Over Memorial Day weekend, Rene and I paid our respects to the over 6,000 Coloradoans killed in action and the hundreds of thousands of American troops who made the ultimate sacrifice over the years by attending the stirring “Colorado Remembers” event at the Colorado Freedom Memorial in Aurora.
I got to know my dear friend, Rick Crandall, and his amazing wife, Di (who calls me her “God Drop,” which I cherish), when I was involved with planning and initial fundraising for the memorial in the early 2000s. Rick is the founder and president of the Colorado Freedom Memorial Foundation, and Di is the memorial’s project manager. After years of sheer tenacity and grit, the memorial was built and dedicated in 2013, and it has become one of the most sacred places I know.
Amidst tears of humility and gratitude during the remembrance ceremony, I reflected on those who sacrificed and gave their lives for our freedom, plus the veterans who have been impacted in some way by their military service. Those veterans include my late father, Milton Moravec, who likely struggled with post-traumatic stress years after his service in the Army during the Korean War. I was reminded yet again that traumatic experiences like war, death, divorce, loss and illnesses like cancer leave emotional scars that seem impossible to heal. My sadness is steeped in the way trauma changes an individual’s capacity to reason, oftentimes erasing the individual’s ability to want to continue living.
This summer begins a year of commemoration to acknowledge the end of World War II 75 years ago. Only three percent of those who served during WWII are still alive, and I am grateful to them and the millions of others who have served their country with their military service. Maintaining world peace and order is a daunting task, and I pray that we human beings remain civilized enough to maintain that sense of order.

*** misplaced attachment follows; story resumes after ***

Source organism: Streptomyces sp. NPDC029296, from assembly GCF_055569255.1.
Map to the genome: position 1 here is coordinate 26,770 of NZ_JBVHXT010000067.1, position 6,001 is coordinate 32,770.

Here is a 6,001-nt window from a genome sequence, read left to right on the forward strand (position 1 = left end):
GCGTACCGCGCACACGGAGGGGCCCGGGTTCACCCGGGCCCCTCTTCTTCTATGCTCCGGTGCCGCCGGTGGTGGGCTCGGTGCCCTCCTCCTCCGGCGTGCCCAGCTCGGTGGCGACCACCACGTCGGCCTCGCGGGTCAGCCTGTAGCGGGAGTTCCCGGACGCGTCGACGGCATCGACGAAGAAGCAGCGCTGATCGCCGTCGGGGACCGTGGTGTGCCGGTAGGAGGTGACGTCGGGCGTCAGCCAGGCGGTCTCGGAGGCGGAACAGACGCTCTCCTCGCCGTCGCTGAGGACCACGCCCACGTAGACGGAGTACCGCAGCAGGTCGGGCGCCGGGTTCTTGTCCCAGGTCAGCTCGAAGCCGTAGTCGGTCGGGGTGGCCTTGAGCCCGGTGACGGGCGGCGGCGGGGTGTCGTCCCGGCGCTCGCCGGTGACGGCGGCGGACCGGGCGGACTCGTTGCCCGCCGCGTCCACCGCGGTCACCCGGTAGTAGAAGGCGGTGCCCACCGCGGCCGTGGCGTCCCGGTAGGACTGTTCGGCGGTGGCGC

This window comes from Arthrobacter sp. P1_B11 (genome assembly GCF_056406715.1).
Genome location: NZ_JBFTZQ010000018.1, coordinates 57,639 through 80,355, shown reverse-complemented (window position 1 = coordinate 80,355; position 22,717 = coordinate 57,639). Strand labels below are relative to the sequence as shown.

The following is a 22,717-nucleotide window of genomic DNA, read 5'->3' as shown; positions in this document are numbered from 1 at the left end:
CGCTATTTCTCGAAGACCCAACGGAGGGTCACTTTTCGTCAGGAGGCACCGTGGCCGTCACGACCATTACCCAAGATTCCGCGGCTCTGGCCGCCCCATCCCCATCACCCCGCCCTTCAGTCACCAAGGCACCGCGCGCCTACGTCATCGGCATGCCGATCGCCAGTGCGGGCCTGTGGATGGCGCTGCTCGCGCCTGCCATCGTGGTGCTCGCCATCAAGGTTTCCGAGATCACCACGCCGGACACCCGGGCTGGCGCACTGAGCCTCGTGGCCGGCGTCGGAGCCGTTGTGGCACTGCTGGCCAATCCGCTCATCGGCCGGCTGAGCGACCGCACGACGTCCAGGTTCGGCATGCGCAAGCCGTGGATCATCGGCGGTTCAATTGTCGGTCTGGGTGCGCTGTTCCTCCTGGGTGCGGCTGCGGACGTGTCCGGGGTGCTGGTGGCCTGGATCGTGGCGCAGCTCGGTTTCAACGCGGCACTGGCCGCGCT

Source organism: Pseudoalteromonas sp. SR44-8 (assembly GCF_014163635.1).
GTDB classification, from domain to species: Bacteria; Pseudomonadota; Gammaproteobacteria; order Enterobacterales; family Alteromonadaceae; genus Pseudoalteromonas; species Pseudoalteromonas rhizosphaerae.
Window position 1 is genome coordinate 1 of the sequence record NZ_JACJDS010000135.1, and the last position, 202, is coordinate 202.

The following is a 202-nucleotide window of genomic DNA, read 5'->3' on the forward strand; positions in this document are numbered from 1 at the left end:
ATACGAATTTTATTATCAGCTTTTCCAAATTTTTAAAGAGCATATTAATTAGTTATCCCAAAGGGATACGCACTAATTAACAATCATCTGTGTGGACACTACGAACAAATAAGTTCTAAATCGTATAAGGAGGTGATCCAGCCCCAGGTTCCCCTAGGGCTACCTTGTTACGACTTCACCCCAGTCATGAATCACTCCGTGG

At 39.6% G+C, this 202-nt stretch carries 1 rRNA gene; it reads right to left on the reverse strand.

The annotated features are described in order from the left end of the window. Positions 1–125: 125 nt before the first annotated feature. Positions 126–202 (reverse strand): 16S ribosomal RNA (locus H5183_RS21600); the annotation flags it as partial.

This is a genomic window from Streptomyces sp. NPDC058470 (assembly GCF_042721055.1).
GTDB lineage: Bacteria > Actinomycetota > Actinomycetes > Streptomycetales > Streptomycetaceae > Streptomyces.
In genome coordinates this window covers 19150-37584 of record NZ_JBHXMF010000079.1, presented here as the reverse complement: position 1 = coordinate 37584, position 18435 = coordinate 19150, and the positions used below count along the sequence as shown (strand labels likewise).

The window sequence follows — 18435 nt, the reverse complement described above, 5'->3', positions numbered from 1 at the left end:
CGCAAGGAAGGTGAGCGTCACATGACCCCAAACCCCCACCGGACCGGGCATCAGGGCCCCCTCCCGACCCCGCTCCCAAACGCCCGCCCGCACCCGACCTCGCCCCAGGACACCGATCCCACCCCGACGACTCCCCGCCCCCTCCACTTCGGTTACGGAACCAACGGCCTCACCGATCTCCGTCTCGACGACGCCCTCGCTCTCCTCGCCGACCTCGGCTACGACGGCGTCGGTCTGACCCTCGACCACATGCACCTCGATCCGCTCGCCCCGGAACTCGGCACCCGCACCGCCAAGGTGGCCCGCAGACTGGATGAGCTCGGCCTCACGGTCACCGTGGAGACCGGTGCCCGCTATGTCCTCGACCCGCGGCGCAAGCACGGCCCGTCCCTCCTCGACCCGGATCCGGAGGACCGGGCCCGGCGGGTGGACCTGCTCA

Rene and I recently finished catching up on the current season’s episodes of Seal Team on CBS. Seal Team is not a particularly popular show, but at times the writing is brilliant. Our favorite episode this season by far was episode 19 titled “Medicate and Isolate.” It featured parallel storylines about a former Navy Seal struggling with a previously undiagnosed traumatic brain injury (TBI) and an Army special forces captain who had been killed in Mali during a special operations mission. Bravo Team, the subject of the series, was tasked with bringing the Army Captain’s body back from the battlefield. At the end of the episode, the two storylines were completed as the song, Find the Cost of Freedom, by Crosby, Stills, Nash & Young accompanied the video and faded to black in an emotional crescendo.
That show was powerful entertainment, and I encourage you to spend an hour of your valuable time watching the episode off the CBS website, then downloading the song. I guarantee you will be simultaneously proud of our veterans, yet distraught by the level of unthinkable bureaucracy they have to deal with as they attempt to receive much-needed physical and psychological care. Plus, you will wonder why the United States ever considered taking the A-10 “Warthog” close-air support aircraft out of service.
Those two events finally helped me reach the understanding that my blog posts, book-related events, articles and publicity are invitations to gather, to share, to grieve, and to bond. We are waking up to the fact that long after the physical scars heal or we adjust to physical impairments caused by traumatic events, the resulting emotional scars flare up at the most unexpected moments.
On a brighter note, summer finally appears to be here to stay! Yep, in less than a month, we will celebrate the start of the summer solstice, when we will have the longest day with the most hours of sunshine. The day after that, we will begin to have fewer minutes of daylight per day as we head toward…oh never mind.
Thank you, as always, for listening.
To sunny days ahead,